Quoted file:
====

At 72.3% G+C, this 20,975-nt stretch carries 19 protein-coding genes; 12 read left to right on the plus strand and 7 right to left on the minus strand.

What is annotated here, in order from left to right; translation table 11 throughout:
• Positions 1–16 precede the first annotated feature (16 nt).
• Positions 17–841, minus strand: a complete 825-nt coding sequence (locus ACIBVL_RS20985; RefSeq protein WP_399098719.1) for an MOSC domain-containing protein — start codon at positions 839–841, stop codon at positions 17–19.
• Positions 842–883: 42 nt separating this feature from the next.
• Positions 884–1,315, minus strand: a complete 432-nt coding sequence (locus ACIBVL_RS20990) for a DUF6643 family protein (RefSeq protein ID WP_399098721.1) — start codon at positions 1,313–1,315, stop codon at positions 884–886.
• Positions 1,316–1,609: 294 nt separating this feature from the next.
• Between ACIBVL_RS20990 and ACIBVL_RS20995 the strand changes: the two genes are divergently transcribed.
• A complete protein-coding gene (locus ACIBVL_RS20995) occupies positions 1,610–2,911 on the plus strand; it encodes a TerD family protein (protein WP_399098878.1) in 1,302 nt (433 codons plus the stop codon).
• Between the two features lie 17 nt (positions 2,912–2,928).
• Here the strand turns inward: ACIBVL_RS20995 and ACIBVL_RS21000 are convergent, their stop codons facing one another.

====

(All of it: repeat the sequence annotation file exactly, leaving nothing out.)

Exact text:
At 72.3% G+C, this 20,975-nt stretch carries 19 protein-coding genes; 12 read left to right on the plus strand and 7 right to left on the minus strand.

What is annotated here, in order from left to right; translation table 11 throughout:
• Positions 1–16 precede the first annotated feature (16 nt).
• Positions 17–841, minus strand: a complete 825-nt coding sequence (locus ACIBVL_RS20985; RefSeq protein WP_399098719.1) for an MOSC domain-containing protein — start codon at positions 839–841, stop codon at positions 17–19.
• Positions 842–883: 42 nt separating this feature from the next.
• Positions 884–1,315, minus strand: a complete 432-nt coding sequence (locus ACIBVL_RS20990) for a DUF6643 family protein (RefSeq protein ID WP_399098721.1) — start codon at positions 1,313–1,315, stop codon at positions 884–886.
• Positions 1,316–1,609: 294 nt separating this feature from the next.
• Between ACIBVL_RS20990 and ACIBVL_RS20995 the strand changes: the two genes are divergently transcribed.
• A complete protein-coding gene (locus ACIBVL_RS20995) occupies positions 1,610–2,911 on the plus strand; it encodes a TerD family protein (protein WP_399098878.1) in 1,302 nt (433 codons plus the stop codon).
• Between the two features lie 17 nt (positions 2,912–2,928).
• Here the strand turns inward: ACIBVL_RS20995 and ACIBVL_RS21000 are convergent, their stop codons facing one another.